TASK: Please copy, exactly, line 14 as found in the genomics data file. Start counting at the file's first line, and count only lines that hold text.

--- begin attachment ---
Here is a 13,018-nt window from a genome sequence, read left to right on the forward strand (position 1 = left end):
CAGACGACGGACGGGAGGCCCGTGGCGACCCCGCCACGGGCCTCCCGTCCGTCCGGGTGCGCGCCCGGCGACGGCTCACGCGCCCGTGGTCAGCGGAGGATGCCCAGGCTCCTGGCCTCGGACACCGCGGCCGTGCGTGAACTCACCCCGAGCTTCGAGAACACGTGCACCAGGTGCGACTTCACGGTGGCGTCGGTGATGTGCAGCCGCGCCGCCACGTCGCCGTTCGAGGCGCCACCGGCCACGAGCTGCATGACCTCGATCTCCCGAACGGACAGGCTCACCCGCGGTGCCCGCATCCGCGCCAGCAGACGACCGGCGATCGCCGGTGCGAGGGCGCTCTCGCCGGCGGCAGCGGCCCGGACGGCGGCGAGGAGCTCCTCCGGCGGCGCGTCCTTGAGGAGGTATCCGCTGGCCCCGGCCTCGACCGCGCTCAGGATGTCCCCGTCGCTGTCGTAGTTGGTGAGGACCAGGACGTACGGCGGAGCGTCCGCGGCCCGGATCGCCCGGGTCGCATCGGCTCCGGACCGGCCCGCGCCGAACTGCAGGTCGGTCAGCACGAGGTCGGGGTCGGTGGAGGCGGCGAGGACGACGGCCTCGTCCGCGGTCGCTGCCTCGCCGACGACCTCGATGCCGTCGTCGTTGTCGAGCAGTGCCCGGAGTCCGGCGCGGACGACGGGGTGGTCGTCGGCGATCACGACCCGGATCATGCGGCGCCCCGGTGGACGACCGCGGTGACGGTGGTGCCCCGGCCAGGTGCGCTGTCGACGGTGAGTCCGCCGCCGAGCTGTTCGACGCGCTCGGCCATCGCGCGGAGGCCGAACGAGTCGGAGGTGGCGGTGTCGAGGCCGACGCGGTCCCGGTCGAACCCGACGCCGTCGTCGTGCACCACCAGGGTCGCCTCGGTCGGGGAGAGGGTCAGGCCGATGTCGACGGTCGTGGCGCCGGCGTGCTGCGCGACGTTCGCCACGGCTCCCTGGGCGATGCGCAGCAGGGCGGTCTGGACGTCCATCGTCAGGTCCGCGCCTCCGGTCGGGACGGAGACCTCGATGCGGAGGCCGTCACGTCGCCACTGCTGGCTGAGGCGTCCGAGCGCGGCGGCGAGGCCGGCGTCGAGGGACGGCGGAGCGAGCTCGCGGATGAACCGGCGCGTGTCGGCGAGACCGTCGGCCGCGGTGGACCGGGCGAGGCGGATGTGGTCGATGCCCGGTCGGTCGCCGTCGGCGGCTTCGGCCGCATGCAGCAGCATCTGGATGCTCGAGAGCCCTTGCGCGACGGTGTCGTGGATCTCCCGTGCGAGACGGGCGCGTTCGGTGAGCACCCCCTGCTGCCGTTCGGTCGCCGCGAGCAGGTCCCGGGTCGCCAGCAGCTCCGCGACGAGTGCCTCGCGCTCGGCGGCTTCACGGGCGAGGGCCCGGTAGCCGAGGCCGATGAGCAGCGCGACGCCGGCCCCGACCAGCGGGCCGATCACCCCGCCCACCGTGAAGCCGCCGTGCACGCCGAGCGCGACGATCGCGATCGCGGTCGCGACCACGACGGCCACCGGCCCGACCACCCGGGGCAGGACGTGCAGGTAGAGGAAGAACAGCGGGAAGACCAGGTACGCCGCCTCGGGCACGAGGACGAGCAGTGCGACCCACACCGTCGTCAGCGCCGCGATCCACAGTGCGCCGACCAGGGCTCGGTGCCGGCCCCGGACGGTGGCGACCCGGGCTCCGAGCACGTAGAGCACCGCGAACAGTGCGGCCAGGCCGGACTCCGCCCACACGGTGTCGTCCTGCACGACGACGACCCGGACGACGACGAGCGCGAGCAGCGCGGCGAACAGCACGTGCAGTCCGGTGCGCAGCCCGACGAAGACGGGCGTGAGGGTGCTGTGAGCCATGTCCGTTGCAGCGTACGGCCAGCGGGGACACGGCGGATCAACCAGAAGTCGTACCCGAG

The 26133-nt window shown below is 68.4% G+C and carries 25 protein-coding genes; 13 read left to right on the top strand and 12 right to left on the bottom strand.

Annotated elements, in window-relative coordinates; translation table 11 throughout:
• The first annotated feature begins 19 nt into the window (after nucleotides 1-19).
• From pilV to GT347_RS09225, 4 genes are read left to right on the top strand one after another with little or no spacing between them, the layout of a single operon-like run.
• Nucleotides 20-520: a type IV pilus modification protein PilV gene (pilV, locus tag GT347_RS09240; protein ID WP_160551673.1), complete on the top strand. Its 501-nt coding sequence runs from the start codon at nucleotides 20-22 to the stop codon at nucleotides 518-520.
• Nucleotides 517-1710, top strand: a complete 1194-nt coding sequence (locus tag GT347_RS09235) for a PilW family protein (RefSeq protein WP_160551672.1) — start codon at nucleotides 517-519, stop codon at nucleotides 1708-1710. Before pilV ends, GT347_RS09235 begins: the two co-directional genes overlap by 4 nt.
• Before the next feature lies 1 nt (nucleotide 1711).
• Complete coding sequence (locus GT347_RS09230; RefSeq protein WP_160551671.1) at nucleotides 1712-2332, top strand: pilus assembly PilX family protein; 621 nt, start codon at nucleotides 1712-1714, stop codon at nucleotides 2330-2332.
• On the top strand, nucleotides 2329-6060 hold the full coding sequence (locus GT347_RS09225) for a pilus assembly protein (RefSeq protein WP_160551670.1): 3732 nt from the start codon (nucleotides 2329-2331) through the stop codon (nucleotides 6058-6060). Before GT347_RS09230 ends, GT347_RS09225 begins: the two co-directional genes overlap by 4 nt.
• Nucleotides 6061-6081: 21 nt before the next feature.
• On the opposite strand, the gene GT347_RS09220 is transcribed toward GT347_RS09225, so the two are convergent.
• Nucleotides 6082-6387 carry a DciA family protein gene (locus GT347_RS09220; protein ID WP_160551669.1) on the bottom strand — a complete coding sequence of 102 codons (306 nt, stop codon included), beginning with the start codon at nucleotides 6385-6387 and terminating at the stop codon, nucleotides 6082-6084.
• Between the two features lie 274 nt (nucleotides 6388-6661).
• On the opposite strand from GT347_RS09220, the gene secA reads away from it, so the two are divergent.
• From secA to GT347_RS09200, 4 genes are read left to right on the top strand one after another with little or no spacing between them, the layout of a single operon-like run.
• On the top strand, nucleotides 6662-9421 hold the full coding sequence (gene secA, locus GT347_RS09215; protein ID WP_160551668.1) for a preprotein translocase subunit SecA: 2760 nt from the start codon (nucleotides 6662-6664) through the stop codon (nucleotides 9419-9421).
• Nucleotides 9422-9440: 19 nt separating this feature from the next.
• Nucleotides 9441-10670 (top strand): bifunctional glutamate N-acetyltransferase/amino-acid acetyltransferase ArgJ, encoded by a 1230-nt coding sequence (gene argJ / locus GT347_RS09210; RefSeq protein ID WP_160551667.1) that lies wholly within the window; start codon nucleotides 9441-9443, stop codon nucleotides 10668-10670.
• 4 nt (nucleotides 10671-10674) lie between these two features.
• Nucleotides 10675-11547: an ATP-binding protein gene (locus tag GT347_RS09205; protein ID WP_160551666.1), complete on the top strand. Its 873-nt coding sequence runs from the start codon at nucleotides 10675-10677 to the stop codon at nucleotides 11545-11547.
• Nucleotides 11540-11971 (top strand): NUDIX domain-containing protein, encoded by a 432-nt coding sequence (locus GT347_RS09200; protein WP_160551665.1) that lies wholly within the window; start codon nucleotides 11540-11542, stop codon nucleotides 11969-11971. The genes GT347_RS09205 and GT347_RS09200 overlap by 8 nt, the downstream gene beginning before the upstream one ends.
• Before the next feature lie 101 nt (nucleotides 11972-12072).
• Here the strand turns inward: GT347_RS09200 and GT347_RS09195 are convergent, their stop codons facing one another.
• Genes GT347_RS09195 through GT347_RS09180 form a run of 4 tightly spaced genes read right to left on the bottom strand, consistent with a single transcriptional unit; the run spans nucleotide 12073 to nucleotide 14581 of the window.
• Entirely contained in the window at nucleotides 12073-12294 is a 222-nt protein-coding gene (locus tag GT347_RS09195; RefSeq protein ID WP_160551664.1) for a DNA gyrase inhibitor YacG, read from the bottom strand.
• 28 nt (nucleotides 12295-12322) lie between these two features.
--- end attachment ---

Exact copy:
• Nucleotides 6082-6387 carry a DciA family protein gene (locus GT347_RS09220; protein ID WP_160551669.1) on the bottom strand — a complete coding sequence of 102 codons (306 nt, stop codon included), beginning with the start codon at nucleotides 6385-6387 and terminating at the stop codon, nucleotides 6082-6084.